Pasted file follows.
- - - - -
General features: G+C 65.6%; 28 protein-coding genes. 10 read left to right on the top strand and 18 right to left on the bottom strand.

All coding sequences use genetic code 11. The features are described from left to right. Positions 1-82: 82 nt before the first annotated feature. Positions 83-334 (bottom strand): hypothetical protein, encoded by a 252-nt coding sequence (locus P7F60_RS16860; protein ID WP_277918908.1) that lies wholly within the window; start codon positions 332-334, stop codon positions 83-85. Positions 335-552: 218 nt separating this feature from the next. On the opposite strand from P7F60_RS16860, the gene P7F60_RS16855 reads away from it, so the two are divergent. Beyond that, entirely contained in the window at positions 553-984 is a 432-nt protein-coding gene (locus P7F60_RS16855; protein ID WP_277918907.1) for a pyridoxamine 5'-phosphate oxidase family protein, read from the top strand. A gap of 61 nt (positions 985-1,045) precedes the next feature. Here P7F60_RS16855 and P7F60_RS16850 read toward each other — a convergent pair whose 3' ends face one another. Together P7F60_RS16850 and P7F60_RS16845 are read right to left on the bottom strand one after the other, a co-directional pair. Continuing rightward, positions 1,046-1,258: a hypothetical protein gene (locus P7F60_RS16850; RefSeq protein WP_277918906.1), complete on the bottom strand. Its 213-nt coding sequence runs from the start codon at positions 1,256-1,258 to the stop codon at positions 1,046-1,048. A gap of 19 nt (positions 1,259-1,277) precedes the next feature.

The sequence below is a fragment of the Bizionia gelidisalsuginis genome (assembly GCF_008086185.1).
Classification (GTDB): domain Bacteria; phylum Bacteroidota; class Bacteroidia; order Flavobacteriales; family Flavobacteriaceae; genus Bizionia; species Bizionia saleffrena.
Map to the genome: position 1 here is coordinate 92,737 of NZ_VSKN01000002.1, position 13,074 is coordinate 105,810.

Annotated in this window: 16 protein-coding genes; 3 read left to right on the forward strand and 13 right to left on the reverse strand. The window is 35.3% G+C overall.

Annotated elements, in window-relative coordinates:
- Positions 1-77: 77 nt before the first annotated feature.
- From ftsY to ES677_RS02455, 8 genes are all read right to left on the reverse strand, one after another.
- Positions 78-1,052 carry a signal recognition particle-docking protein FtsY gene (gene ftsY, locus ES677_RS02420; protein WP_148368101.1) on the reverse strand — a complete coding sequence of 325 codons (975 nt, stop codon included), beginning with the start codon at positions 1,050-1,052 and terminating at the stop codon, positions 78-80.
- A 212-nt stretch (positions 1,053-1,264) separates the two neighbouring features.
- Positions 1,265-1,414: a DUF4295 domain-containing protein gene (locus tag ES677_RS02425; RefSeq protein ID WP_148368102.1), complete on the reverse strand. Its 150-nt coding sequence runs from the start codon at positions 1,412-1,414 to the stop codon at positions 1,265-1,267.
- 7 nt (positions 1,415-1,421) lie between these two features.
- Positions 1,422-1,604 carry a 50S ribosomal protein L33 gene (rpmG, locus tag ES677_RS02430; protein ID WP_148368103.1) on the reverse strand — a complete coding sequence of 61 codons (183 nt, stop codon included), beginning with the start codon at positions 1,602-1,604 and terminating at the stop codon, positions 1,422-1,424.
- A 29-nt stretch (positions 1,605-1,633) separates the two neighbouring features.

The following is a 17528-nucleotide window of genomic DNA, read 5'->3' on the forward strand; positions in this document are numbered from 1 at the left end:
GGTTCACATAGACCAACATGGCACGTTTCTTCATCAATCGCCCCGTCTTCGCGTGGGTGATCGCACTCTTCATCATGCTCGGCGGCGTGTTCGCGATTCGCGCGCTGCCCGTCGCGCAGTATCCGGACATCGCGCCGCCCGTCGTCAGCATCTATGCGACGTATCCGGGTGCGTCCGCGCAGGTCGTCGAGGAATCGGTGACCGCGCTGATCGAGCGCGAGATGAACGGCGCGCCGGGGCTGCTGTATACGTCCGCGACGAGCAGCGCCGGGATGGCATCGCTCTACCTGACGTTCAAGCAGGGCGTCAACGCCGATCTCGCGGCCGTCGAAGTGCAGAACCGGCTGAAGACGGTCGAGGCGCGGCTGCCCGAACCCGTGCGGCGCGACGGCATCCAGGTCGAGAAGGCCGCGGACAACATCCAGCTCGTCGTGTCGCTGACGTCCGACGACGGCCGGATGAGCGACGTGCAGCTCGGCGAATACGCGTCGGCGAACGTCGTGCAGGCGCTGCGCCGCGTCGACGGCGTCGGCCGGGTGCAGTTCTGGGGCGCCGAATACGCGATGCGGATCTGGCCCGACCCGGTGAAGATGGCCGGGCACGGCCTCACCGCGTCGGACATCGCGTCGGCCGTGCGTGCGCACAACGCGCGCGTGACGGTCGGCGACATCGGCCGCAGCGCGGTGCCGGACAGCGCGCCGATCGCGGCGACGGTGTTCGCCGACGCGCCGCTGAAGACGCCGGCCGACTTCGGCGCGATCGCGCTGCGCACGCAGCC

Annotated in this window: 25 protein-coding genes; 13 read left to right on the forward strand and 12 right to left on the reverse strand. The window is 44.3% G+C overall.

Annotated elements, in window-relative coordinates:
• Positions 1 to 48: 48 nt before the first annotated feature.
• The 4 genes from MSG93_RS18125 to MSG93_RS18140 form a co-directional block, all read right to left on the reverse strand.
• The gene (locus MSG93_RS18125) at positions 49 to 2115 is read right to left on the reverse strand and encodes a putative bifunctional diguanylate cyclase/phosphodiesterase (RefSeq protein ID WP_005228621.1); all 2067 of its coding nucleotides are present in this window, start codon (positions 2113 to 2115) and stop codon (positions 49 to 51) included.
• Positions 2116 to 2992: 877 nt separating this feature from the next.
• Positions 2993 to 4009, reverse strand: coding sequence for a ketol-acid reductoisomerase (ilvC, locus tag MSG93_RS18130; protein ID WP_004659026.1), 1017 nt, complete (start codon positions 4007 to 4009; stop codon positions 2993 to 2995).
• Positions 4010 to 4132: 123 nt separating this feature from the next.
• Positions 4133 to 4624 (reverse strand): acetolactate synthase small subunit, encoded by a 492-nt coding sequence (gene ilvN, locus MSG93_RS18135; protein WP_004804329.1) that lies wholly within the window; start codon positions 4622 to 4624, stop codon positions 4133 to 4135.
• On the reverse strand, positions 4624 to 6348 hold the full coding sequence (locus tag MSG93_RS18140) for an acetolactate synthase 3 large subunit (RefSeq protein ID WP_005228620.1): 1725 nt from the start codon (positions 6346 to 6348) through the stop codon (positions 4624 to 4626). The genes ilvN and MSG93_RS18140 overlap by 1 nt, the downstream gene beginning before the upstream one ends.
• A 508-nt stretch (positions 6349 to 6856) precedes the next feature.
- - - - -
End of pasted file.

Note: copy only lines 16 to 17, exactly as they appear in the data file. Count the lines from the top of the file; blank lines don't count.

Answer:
The following is a 17528-nucleotide window of genomic DNA, read 5'->3' on the forward strand; positions in this document are numbered from 1 at the left end:
GGTTCACATAGACCAACATGGCACGTTTCTTCATCAATCGCCCCGTCTTCGCGTGGGTGATCGCACTCTTCATCATGCTCGGCGGCGTGTTCGCGATTCGCGCGCTGCCCGTCGCGCAGTATCCGGACATCGCGCCGCCCGTCGTCAGCATCTATGCGACGTATCCGGGTGCGTCCGCGCAGGTCGTCGAGGAATCGGTGACCGCGCTGATCGAGCGCGAGATGAACGGCGCGCCGGGGCTGCTGTATACGTCCGCGACGAGCAGCGCCGGGATGGCATCGCTCTACCTGACGTTCAAGCAGGGCGTCAACGCCGATCTCGCGGCCGTCGAAGTGCAGAACCGGCTGAAGACGGTCGAGGCGCGGCTGCCCGAACCCGTGCGGCGCGACGGCATCCAGGTCGAGAAGGCCGCGGACAACATCCAGCTCGTCGTGTCGCTGACGTCCGACGACGGCCGGATGAGCGACGTGCAGCTCGGCGAATACGCGTCGGCGAACGTCGTGCAGGCGCTGCGCCGCGTCGACGGCGTCGGCCGGGTGCAGTTCTGGGGCGCCGAATACGCGATGCGGATCTGGCCCGACCCGGTGAAGATGGCCGGGCACGGCCTCACCGCGTCGGACATCGCGTCGGCCGTGCGTGCGCACAACGCGCGCGTGACGGTCGGCGACATCGGCCGCAGCGCGGTGCCGGACAGCGCGCCGATCGCGGCGACGGTGTTCGCCGACGCGCCGCTGAAGACGCCGGCCGACTTCGGCGCGATCGCGCTGCGCACGCAGCC